On May 6, 2003, just days after the Coalition forces took over Baghdad, 16 American soldiers, entered Saddam Hussein’s flooded intelligence building. In the basement, under four feet of water, they found 2,700 books and tens of thousands of documents, in Hebrew, Arabic, Judeo-Arabic, and English relating to the Jewish community of Iraq – materials that had belonged to synagogues and Jewish organizations in Baghdad. The Iraqi Jewish Archive was shipped to the United States for preservation and exhibition, under the agreement that the US State Department would ship the trove back to Iraq after an exhibition of select documents in Washington DC. Using US tax dollars, the National Archives spent $3 million restoring select documents.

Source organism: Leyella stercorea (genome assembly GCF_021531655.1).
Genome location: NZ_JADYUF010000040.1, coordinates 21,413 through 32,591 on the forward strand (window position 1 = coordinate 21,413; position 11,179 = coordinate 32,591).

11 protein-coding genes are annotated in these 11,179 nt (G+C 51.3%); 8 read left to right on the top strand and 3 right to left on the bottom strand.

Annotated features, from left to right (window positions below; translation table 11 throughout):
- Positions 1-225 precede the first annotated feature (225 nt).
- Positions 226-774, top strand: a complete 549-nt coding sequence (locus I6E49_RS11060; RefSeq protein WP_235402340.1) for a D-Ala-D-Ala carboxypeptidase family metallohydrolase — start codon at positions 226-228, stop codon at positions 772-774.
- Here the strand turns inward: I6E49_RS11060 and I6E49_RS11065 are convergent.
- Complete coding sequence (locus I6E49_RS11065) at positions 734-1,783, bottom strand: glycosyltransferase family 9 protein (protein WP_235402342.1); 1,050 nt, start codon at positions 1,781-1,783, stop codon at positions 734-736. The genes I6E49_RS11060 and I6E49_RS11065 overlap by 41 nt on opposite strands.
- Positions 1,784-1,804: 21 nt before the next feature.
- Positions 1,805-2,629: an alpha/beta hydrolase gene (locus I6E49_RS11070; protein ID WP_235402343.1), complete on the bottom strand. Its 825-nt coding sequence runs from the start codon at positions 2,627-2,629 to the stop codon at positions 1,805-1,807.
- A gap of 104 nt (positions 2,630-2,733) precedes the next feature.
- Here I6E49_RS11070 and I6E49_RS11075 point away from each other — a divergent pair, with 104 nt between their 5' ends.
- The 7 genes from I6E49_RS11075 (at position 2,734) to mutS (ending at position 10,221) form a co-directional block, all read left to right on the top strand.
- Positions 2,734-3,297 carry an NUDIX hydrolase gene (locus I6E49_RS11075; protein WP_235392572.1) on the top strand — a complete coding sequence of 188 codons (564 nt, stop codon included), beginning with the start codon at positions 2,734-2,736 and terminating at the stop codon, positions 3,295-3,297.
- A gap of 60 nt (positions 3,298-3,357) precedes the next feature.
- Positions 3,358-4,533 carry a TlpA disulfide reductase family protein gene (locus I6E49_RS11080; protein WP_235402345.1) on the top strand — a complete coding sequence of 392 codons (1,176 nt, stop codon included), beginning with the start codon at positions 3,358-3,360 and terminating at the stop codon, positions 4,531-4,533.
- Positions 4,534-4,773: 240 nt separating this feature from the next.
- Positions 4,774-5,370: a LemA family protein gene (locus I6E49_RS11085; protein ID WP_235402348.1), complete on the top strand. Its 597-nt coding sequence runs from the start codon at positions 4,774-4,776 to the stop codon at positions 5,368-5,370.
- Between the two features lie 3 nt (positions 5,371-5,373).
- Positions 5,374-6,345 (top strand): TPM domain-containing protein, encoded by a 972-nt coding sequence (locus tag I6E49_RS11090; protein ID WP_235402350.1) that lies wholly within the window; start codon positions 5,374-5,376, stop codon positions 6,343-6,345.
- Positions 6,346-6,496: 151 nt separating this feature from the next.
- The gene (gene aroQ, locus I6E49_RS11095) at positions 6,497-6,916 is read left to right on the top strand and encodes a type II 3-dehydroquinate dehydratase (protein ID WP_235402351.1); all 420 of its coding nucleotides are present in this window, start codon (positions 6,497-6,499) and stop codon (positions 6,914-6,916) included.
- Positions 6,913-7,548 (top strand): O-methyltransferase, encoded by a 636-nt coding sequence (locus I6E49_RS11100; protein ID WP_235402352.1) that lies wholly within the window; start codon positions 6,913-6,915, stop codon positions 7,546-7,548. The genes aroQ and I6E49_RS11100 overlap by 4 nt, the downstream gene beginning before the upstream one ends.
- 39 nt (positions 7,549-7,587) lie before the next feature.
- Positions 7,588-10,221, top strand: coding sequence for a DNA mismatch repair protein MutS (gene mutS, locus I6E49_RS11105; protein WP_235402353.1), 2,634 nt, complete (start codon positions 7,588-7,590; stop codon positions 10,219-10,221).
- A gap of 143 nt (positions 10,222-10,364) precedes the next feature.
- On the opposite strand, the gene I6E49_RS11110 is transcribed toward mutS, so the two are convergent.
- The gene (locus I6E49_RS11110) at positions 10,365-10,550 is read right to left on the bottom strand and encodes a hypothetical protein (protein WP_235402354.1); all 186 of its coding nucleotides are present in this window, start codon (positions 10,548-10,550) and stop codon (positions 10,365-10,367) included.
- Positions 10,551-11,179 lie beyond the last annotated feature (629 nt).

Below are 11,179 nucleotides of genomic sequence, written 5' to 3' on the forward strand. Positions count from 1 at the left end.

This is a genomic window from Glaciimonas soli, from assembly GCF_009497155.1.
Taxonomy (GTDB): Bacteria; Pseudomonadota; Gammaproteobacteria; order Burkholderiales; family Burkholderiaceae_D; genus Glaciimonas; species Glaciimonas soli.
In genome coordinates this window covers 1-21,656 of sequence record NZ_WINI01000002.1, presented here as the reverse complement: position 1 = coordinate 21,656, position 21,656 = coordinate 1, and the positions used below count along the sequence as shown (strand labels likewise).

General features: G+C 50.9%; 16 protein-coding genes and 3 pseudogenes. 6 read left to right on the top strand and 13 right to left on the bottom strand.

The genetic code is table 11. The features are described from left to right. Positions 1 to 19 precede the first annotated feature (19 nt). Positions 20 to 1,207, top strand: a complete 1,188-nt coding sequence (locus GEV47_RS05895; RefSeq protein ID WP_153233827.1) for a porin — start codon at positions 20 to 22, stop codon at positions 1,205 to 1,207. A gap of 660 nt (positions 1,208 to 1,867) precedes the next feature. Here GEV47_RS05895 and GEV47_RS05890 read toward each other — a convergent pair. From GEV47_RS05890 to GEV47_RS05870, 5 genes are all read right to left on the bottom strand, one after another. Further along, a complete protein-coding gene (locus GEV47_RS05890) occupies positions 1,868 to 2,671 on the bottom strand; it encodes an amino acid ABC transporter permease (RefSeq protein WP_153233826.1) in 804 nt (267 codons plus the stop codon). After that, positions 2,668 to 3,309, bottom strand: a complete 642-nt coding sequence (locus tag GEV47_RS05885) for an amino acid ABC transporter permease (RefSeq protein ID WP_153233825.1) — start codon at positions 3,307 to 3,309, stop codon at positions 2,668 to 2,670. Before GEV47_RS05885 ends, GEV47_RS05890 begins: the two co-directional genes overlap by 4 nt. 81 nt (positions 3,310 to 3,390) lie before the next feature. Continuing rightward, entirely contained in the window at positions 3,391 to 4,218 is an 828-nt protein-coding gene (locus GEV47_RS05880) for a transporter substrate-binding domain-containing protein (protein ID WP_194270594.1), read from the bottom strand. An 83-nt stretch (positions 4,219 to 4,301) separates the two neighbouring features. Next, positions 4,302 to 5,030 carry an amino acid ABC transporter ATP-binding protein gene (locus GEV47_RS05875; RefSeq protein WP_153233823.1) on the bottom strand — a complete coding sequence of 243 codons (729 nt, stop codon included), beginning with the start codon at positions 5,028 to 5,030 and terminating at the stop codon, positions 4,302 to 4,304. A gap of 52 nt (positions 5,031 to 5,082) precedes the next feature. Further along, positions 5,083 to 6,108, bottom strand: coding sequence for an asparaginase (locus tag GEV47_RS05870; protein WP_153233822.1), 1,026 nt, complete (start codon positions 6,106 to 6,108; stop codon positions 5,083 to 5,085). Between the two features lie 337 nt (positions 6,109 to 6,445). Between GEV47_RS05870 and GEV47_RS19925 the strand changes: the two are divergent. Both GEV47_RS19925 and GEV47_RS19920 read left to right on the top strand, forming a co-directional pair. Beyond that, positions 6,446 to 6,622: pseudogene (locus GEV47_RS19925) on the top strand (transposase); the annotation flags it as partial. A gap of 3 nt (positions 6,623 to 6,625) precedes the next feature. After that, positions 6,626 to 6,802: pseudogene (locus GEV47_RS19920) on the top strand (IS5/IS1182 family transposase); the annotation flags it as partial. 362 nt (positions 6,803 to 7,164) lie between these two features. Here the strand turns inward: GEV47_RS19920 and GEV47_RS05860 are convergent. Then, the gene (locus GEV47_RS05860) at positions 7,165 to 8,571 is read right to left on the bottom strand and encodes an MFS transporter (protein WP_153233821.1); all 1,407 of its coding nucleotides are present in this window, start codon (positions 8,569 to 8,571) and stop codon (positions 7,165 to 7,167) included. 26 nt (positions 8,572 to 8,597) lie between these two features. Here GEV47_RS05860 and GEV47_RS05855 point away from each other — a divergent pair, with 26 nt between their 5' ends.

In October, 2013 the National Archives and Records Administration (NARA) opened an exhibit in Washington DC, titled “Discovery and Recovery” that displayed 24 objects from the Iraqi Jewish Archive including: A Hebrew Bible with Commentaries from 1568, a Babylonian Talmud from 1793, a Torah scroll fragment from Genesis (one of 48 Torah scroll fragments found), a Zohar from 1815, materials from Jewish schools in Baghdad, and other sacred ritual objects. Although there is no Jewish community remaining in Iraq, these items and the rest of the Iraqi Jewish Archive are slated to be returned to Iraq in May, 2016. Learn more by watching, “The Iraqi Jewish Archives: To Whom Do They Belong?” Legal Symposium at Cardozo Law

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